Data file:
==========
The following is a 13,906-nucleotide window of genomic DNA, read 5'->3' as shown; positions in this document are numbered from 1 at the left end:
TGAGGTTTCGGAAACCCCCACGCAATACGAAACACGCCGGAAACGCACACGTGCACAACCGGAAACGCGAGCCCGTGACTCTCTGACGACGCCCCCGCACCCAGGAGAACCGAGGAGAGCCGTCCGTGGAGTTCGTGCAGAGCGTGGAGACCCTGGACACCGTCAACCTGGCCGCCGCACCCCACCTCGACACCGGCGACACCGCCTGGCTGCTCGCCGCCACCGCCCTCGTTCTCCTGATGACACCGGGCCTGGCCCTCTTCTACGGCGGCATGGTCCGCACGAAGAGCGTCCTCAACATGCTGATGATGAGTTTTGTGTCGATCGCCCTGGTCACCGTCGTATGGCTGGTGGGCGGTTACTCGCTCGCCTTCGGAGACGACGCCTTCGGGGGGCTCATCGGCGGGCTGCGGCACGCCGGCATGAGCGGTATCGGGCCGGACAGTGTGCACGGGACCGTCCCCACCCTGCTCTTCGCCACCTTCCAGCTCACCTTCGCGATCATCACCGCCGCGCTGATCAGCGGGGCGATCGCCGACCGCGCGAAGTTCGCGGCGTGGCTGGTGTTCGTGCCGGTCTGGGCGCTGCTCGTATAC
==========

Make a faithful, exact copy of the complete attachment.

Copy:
The following is a 13,906-nucleotide window of genomic DNA, read 5'->3' as shown; positions in this document are numbered from 1 at the left end:
TGAGGTTTCGGAAACCCCCACGCAATACGAAACACGCCGGAAACGCACACGTGCACAACCGGAAACGCGAGCCCGTGACTCTCTGACGACGCCCCCGCACCCAGGAGAACCGAGGAGAGCCGTCCGTGGAGTTCGTGCAGAGCGTGGAGACCCTGGACACCGTCAACCTGGCCGCCGCACCCCACCTCGACACCGGCGACACCGCCTGGCTGCTCGCCGCCACCGCCCTCGTTCTCCTGATGACACCGGGCCTGGCCCTCTTCTACGGCGGCATGGTCCGCACGAAGAGCGTCCTCAACATGCTGATGATGAGTTTTGTGTCGATCGCCCTGGTCACCGTCGTATGGCTGGTGGGCGGTTACTCGCTCGCCTTCGGAGACGACGCCTTCGGGGGGCTCATCGGCGGGCTGCGGCACGCCGGCATGAGCGGTATCGGGCCGGACAGTGTGCACGGGACCGTCCCCACCCTGCTCTTCGCCACCTTCCAGCTCACCTTCGCGATCATCACCGCCGCGCTGATCAGCGGGGCGATCGCCGACCGCGCGAAGTTCGCGGCGTGGCTGGTGTTCGTGCCGGTCTGGGCGCTGCTCGTATAC